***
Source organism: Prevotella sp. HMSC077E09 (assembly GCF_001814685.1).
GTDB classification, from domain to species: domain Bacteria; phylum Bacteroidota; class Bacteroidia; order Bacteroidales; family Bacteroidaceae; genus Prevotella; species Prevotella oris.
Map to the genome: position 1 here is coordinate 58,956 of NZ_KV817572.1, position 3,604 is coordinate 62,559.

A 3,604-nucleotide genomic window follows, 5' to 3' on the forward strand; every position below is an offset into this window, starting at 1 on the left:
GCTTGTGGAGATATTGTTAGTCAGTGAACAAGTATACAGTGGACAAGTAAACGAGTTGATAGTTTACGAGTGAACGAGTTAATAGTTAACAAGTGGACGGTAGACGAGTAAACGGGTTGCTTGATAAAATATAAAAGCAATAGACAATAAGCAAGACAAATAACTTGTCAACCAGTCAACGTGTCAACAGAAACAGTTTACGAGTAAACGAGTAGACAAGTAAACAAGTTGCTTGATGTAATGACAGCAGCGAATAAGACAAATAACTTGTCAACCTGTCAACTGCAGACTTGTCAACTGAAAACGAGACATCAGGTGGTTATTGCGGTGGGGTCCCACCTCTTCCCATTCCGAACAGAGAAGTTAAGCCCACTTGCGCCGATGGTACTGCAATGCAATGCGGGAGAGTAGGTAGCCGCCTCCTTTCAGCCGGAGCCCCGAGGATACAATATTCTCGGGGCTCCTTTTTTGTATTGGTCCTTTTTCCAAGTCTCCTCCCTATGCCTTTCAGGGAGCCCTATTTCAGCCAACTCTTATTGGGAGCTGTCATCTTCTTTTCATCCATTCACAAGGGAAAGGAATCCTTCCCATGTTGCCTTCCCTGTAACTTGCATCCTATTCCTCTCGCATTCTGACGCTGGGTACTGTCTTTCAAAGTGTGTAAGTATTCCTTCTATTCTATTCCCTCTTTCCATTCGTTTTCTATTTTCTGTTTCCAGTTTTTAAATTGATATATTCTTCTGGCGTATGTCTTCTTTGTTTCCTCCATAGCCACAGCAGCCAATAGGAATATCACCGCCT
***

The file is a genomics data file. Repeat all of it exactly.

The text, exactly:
Source organism: Prevotella sp. HMSC077E09 (assembly GCF_001814685.1).
GTDB classification, from domain to species: domain Bacteria; phylum Bacteroidota; class Bacteroidia; order Bacteroidales; family Bacteroidaceae; genus Prevotella; species Prevotella oris.
Map to the genome: position 1 here is coordinate 58,956 of NZ_KV817572.1, position 3,604 is coordinate 62,559.

A 3,604-nucleotide genomic window follows, 5' to 3' on the forward strand; every position below is an offset into this window, starting at 1 on the left:
GCTTGTGGAGATATTGTTAGTCAGTGAACAAGTATACAGTGGACAAGTAAACGAGTTGATAGTTTACGAGTGAACGAGTTAATAGTTAACAAGTGGACGGTAGACGAGTAAACGGGTTGCTTGATAAAATATAAAAGCAATAGACAATAAGCAAGACAAATAACTTGTCAACCAGTCAACGTGTCAACAGAAACAGTTTACGAGTAAACGAGTAGACAAGTAAACAAGTTGCTTGATGTAATGACAGCAGCGAATAAGACAAATAACTTGTCAACCTGTCAACTGCAGACTTGTCAACTGAAAACGAGACATCAGGTGGTTATTGCGGTGGGGTCCCACCTCTTCCCATTCCGAACAGAGAAGTTAAGCCCACTTGCGCCGATGGTACTGCAATGCAATGCGGGAGAGTAGGTAGCCGCCTCCTTTCAGCCGGAGCCCCGAGGATACAATATTCTCGGGGCTCCTTTTTTGTATTGGTCCTTTTTCCAAGTCTCCTCCCTATGCCTTTCAGGGAGCCCTATTTCAGCCAACTCTTATTGGGAGCTGTCATCTTCTTTTCATCCATTCACAAGGGAAAGGAATCCTTCCCATGTTGCCTTCCCTGTAACTTGCATCCTATTCCTCTCGCATTCTGACGCTGGGTACTGTCTTTCAAAGTGTGTAAGTATTCCTTCTATTCTATTCCCTCTTTCCATTCGTTTTCTATTTTCTGTTTCCAGTTTTTAAATTGATATATTCTTCTGGCGTATGTCTTCTTTGTTTCCTCCATAGCCACAGCAGCCAATAGGAATATCACCGCCT